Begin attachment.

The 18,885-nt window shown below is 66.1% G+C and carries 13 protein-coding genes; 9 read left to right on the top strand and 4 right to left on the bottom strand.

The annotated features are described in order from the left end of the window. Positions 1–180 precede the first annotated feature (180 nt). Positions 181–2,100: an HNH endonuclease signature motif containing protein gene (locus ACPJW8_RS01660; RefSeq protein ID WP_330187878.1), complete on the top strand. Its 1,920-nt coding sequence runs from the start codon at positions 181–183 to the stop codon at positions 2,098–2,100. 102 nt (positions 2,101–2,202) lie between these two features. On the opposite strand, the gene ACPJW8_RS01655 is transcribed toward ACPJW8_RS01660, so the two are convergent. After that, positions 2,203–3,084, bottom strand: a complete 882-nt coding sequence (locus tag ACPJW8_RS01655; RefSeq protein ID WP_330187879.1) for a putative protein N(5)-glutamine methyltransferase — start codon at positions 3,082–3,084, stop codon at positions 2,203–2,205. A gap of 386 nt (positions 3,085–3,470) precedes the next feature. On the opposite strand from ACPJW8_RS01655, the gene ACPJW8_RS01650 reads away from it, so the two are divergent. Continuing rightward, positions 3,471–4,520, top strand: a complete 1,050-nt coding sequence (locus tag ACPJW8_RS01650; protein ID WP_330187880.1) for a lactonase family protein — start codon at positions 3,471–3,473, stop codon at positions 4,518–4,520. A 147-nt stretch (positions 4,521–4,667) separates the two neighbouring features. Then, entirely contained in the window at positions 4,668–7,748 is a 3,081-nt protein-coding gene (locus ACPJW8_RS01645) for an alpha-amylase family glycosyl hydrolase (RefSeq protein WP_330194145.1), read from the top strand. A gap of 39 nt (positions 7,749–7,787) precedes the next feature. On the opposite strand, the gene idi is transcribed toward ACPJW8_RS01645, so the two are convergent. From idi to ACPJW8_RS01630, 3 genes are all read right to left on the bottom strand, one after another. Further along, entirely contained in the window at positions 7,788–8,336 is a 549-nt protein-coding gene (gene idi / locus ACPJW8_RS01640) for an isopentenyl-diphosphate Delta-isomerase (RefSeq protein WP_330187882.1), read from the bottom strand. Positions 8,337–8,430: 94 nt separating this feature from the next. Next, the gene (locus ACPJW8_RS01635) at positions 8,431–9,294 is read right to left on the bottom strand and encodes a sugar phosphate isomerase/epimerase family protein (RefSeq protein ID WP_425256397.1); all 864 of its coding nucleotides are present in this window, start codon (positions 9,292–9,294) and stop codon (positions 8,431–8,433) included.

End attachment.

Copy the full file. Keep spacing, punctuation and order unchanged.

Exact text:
The 18,885-nt window shown below is 66.1% G+C and carries 13 protein-coding genes; 9 read left to right on the top strand and 4 right to left on the bottom strand.

The annotated features are described in order from the left end of the window. Positions 1–180 precede the first annotated feature (180 nt). Positions 181–2,100: an HNH endonuclease signature motif containing protein gene (locus ACPJW8_RS01660; RefSeq protein ID WP_330187878.1), complete on the top strand. Its 1,920-nt coding sequence runs from the start codon at positions 181–183 to the stop codon at positions 2,098–2,100. 102 nt (positions 2,101–2,202) lie between these two features. On the opposite strand, the gene ACPJW8_RS01655 is transcribed toward ACPJW8_RS01660, so the two are convergent. After that, positions 2,203–3,084, bottom strand: a complete 882-nt coding sequence (locus tag ACPJW8_RS01655; RefSeq protein ID WP_330187879.1) for a putative protein N(5)-glutamine methyltransferase — start codon at positions 3,082–3,084, stop codon at positions 2,203–2,205. A gap of 386 nt (positions 3,085–3,470) precedes the next feature. On the opposite strand from ACPJW8_RS01655, the gene ACPJW8_RS01650 reads away from it, so the two are divergent. Continuing rightward, positions 3,471–4,520, top strand: a complete 1,050-nt coding sequence (locus tag ACPJW8_RS01650; protein ID WP_330187880.1) for a lactonase family protein — start codon at positions 3,471–3,473, stop codon at positions 4,518–4,520. A 147-nt stretch (positions 4,521–4,667) separates the two neighbouring features. Then, entirely contained in the window at positions 4,668–7,748 is a 3,081-nt protein-coding gene (locus ACPJW8_RS01645) for an alpha-amylase family glycosyl hydrolase (RefSeq protein WP_330194145.1), read from the top strand. A gap of 39 nt (positions 7,749–7,787) precedes the next feature. On the opposite strand, the gene idi is transcribed toward ACPJW8_RS01645, so the two are convergent. From idi to ACPJW8_RS01630, 3 genes are all read right to left on the bottom strand, one after another. Further along, entirely contained in the window at positions 7,788–8,336 is a 549-nt protein-coding gene (gene idi / locus ACPJW8_RS01640) for an isopentenyl-diphosphate Delta-isomerase (RefSeq protein WP_330187882.1), read from the bottom strand. Positions 8,337–8,430: 94 nt separating this feature from the next. Next, the gene (locus ACPJW8_RS01635) at positions 8,431–9,294 is read right to left on the bottom strand and encodes a sugar phosphate isomerase/epimerase family protein (RefSeq protein ID WP_425256397.1); all 864 of its coding nucleotides are present in this window, start codon (positions 9,292–9,294) and stop codon (positions 8,431–8,433) included.